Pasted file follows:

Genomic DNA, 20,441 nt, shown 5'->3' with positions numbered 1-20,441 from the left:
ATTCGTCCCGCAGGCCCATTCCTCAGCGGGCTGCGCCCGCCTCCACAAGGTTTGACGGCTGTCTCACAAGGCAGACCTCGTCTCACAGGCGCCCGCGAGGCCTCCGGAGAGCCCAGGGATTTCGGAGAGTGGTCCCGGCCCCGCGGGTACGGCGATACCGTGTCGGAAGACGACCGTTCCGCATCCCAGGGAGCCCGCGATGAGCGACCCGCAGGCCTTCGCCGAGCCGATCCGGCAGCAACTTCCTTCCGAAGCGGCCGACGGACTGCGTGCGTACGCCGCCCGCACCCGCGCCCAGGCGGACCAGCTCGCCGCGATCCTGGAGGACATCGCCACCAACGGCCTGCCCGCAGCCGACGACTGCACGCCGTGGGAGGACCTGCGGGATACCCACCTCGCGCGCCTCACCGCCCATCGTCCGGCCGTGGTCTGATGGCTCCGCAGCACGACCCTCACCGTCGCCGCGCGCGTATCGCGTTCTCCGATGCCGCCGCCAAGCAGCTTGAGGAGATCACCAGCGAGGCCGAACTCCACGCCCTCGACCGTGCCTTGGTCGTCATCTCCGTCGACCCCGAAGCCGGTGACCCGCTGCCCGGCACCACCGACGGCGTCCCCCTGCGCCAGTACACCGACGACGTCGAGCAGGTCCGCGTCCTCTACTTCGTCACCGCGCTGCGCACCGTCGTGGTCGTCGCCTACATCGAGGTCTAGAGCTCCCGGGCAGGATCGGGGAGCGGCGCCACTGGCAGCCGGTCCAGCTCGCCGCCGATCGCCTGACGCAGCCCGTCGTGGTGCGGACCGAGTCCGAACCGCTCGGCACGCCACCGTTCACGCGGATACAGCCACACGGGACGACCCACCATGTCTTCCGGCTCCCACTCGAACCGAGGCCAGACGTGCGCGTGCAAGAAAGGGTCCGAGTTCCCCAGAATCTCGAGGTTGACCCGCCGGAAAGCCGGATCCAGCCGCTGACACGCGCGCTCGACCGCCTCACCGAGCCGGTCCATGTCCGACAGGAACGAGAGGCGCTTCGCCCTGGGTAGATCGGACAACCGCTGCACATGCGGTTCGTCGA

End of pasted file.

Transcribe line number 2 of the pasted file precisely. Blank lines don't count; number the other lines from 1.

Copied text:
ATTCGTCCCGCAGGCCCATTCCTCAGCGGGCTGCGCCCGCCTCCACAAGGTTTGACGGCTGTCTCACAAGGCAGACCTCGTCTCACAGGCGCCCGCGAGGCCTCCGGAGAGCCCAGGGATTTCGGAGAGTGGTCCCGGCCCCGCGGGTACGGCGATACCGTGTCGGAAGACGACCGTTCCGCATCCCAGGGAGCCCGCGATGAGCGACCCGCAGGCCTTCGCCGAGCCGATCCGGCAGCAACTTCCTTCCGAAGCGGCCGACGGACTGCGTGCGTACGCCGCCCGCACCCGCGCCCAGGCGGACCAGCTCGCCGCGATCCTGGAGGACATCGCCACCAACGGCCTGCCCGCAGCCGACGACTGCACGCCGTGGGAGGACCTGCGGGATACCCACCTCGCGCGCCTCACCGCCCATCGTCCGGCCGTGGTCTGATGGCTCCGCAGCACGACCCTCACCGTCGCCGCGCGCGTATCGCGTTCTCCGATGCCGCCGCCAAGCAGCTTGAGGAGATCACCAGCGAGGCCGAACTCCACGCCCTCGACCGTGCCTTGGTCGTCATCTCCGTCGACCCCGAAGCCGGTGACCCGCTGCCCGGCACCACCGACGGCGTCCCCCTGCGCCAGTACACCGACGACGTCGAGCAGGTCCGCGTCCTCTACTTCGTCACCGCGCTGCGCACCGTCGTGGTCGTCGCCTACATCGAGGTCTAGAGCTCCCGGGCAGGATCGGGGAGCGGCGCCACTGGCAGCCGGTCCAGCTCGCCGCCGATCGCCTGACGCAGCCCGTCGTGGTGCGGACCGAGTCCGAACCGCTCGGCACGCCACCGTTCACGCGGATACAGCCACACGGGACGACCCACCATGTCTTCCGGCTCCCACTCGAACCGAGGCCAGACGTGCGCGTGCAAGAAAGGGTCCGAGTTCCCCAGAATCTCGAGGTTGACCCGCCGGAAAGCCGGATCCAGCCGCTGACACGCGCGCTCGACCGCCTCACCGAGCCGGTCCATGTCCGACAGGAACGAGAGGCGCTTCGCCCTGGGTAGATCGGACAACCGCTGCACATGCGGTTCGTCGA